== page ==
Wednesday, December 24, 2014

Your Mind on Chemo






Mentioning chemobrain to a group of cancer survivors is the equivalent of yelling "FIRE" in a crowded theater.

             Yesterday it was impossible to miss the collective shouting
when the Radiological Society of North America (RSNA) announced the
results of a small study demonstrating the physiological process behind
the symptoms that plague so many of us.

             Now there is a scientific explanation behind that freaky
and disabling symptoms that make up the word "chemobrain." While
sometimes used derisively, sometimes jokingly, sometimes teasingly,
there is now no getting around the fact that administering chemotherapy
causes significant and demonstrable changes in brain metabolism.

            Makes sense, you think.

            And it does.  But common sense isn't science; and even those
medical professionals who listened sympathetically to their patients
had little to offer in return.  Part of the answer came in the way the
scientists approached the problem.

            Instead of studying chemotherapy's effect on the brain's
appearance, Rachael A Lagos, D.O., and colleagues at the West Virginia
Univeristy School of Medicine instead looked at its effect on brain function through an analysis of PET/CT brain imaging results utilizing special software.



 
 

             What a difference that made.  The proof was in the scans where "statistically significant decreases in regional brain metabolism" were noted.  Those changes were seen in areas associated with contentration and memory.

             Long story short:  your brain has as much difficulty processing chemotherapy drugs as the rest of your body does.



By now you all know that Robert Bazell, heath/science correspondent and author of The Making of Herceptin covered the story for NBC Nightly News and a crew came to talk with me yesterday morning about my chemobrain experience.

             My experience may have been different from yours.  Mine may
have lasted longer. You may have had sypmtoms that disappeared
overnight.  I don't know how much of the cognitive problems I
encountered can be attributed to chemo or simply the totality of
treatment --  radiation, multiple surgeries, and tamoxifen, the ultimate
in brain scrambling medications.  But I don't need a study or PET/scan
of my brain to say that definitively about Tamoxifen.  After seeing this
short and doable demonstration from a radiation resident (the RSNA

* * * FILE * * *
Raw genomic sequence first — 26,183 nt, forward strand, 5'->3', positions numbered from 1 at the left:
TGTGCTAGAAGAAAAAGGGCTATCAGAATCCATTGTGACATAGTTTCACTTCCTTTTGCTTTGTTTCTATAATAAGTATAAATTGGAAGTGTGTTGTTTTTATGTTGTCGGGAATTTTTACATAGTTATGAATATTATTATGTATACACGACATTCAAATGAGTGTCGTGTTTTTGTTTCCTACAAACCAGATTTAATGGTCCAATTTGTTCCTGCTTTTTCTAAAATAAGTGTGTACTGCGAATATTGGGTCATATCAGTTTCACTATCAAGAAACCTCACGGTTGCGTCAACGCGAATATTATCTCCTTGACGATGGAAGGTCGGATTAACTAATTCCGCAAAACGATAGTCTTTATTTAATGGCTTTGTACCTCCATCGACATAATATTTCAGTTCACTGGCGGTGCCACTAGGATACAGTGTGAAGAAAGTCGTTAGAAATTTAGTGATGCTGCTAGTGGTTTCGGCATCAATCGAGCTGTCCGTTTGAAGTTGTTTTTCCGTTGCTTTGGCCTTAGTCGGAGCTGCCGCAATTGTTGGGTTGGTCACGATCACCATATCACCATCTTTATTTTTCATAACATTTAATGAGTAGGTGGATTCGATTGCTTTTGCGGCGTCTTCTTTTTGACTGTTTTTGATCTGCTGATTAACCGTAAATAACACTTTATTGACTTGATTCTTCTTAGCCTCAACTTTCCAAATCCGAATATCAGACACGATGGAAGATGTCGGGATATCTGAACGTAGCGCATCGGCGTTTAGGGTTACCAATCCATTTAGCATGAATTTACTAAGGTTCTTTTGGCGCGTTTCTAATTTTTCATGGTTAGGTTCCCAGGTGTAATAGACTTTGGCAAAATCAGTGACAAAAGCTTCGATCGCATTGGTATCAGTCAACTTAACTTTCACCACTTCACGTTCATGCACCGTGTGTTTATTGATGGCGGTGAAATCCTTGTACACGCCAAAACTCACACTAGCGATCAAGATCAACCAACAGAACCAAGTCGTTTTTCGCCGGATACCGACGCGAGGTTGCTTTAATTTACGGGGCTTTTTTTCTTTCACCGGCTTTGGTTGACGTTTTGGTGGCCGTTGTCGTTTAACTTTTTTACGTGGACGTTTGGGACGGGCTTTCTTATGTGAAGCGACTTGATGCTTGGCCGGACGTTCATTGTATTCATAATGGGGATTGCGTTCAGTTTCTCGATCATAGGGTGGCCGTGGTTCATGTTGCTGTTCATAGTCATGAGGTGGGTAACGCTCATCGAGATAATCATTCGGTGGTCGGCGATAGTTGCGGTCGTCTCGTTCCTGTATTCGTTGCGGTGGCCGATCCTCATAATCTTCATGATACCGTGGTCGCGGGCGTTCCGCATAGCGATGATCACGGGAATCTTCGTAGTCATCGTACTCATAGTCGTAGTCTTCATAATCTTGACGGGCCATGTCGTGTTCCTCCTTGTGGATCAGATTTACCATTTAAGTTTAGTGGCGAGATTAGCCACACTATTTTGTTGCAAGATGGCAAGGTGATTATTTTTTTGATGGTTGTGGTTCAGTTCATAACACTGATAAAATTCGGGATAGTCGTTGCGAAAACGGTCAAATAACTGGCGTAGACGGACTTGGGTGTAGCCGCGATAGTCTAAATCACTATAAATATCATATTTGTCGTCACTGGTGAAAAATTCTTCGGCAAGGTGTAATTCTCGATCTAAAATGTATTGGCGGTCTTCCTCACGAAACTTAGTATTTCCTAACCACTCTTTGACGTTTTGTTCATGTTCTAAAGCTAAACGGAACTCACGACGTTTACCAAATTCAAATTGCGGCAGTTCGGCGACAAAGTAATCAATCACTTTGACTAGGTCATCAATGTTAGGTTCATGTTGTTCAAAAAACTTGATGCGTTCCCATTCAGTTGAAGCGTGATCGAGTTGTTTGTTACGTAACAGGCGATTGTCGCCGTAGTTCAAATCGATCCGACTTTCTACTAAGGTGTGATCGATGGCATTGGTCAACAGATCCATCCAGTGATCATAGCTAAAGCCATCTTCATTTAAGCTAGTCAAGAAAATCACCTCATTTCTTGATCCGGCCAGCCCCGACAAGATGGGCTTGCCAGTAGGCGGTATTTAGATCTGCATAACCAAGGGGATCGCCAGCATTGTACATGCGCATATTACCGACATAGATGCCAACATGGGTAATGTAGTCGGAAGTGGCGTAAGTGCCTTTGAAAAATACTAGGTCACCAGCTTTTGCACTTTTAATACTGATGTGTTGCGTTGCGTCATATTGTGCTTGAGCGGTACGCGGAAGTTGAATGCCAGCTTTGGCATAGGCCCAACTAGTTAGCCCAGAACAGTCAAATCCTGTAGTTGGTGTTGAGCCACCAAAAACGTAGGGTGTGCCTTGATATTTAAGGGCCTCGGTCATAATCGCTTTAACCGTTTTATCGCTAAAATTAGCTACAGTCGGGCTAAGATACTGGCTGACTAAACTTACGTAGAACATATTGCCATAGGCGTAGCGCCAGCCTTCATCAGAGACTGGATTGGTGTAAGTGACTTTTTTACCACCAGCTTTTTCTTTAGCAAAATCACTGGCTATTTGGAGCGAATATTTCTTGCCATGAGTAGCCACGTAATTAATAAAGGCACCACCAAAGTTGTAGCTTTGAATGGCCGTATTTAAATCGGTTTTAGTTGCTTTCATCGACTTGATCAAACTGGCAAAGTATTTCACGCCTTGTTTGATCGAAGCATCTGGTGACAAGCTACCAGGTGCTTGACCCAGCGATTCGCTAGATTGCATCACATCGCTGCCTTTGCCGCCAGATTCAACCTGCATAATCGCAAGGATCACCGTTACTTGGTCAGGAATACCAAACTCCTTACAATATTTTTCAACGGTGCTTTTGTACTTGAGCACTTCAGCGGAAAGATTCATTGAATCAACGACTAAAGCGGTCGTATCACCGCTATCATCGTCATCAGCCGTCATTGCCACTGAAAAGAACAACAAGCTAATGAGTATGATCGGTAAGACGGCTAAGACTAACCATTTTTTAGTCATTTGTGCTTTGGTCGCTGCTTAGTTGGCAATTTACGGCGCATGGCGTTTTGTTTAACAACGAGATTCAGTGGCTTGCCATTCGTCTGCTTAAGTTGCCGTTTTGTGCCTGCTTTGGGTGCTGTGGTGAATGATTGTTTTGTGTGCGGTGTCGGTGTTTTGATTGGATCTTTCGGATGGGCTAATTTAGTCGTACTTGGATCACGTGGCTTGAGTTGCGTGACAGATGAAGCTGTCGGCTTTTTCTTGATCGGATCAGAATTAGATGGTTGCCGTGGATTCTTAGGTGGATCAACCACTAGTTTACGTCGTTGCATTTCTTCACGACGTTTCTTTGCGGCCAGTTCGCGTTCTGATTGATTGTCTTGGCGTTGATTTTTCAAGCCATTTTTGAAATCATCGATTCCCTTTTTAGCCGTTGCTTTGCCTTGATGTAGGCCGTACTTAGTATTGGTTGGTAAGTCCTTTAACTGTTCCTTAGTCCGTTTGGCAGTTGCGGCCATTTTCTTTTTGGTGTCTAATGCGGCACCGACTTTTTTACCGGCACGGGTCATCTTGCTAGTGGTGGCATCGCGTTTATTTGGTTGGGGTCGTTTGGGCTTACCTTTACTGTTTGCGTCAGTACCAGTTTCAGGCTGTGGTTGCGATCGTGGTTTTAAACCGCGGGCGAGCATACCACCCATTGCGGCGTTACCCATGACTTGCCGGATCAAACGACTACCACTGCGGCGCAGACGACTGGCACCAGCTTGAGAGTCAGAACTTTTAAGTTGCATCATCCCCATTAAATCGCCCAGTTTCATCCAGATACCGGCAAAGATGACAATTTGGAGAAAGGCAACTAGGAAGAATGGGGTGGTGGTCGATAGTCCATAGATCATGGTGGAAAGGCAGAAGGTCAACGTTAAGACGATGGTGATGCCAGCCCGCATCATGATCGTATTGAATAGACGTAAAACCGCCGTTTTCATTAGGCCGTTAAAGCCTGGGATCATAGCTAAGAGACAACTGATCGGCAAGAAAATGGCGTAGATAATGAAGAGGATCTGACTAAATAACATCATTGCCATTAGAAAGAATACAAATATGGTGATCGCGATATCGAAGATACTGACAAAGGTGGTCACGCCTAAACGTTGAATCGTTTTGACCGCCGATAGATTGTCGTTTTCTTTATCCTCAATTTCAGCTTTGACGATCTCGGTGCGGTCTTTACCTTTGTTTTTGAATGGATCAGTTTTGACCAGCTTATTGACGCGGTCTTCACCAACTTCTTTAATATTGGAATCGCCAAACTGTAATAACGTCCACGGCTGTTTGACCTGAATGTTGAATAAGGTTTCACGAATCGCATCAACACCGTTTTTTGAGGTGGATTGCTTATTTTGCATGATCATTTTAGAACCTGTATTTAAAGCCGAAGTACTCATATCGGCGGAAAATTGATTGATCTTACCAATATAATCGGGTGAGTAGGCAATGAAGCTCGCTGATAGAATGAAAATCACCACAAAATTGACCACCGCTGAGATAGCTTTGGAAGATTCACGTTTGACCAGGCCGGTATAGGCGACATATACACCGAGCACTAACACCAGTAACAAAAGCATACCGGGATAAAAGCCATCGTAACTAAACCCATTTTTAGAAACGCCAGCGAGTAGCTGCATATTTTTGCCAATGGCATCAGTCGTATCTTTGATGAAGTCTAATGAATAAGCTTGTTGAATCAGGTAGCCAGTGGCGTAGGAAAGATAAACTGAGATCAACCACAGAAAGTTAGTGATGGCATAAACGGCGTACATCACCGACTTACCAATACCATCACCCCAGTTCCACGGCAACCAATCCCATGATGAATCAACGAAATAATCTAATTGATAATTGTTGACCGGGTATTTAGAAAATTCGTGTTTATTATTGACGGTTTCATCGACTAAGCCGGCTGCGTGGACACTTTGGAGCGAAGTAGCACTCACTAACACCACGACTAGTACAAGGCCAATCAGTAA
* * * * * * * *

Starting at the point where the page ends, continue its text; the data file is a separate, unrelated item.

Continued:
study was a poster session, mind you) from just ONE aspect of cancer
treatment is more than enough for me.





Exercise works for easing chemobrain. Truly does.

Now where we need to go is to continue the discussion on working through the disability.
That's why the crew filmed the additional segments that they did.
 Those weren't random.  Both cycling and quilting were activities I took
up AFTER treatment to help cope. There is no doubt that physical
exercise, intense aerobic activity, is one of the best possible things
you can do to cope with chemobrain, fatigue, and regain strength and
vitality.  Taking up quilting involved learning a compelte new set of
tasks, and yes, not seriously injuring myself or anyone else when using a
rotary cutter.  A third way to help anyone suffering cognitive
impairment would be assistance with organizational skills.  Anyone who
knows me and looks at my waning organizational skills can attest to
that. A good text on ADD probably woundn't hurt either.  Stress
management is also key.



Quilting is
something I took up after cancer treatment....it's soemthing creative
and stress managment all in one. Here I'm using English paper piecing of
3/4" hexagons. There's no way to machine piece them accurately.





With Debbie Strauss of NBC News.


          When I watched both the broadcast and web footage last
night  I was reminded that for many of us, the cancer itself wasn't a
problem but recovering from treatment WAS.  While we were talking
I told correspondent Debbie Strauss that during those difficult months I
remember staring at a blank piece of paper trying to write a simple
paragraph.

           A paragraph.  Something I used to do in my sleep.  Something I
could do upside down or inside out.  No, writing a paragraph has never
been the same.  But never has the sense of accomplishment carried such a
sweet ring, either. And that will always be enough.





More where this came from:

Reserarchers Find Evidence of Chemobrain

Healing from ChemoBrain Gradual



BoingBoing: Chemobrain....Isn't All in Your Head



Great blog on chemobrain  AnneMarie Ciccarella and this recommendation: Your Brain After Chemo, by journalist Idelle Davidson.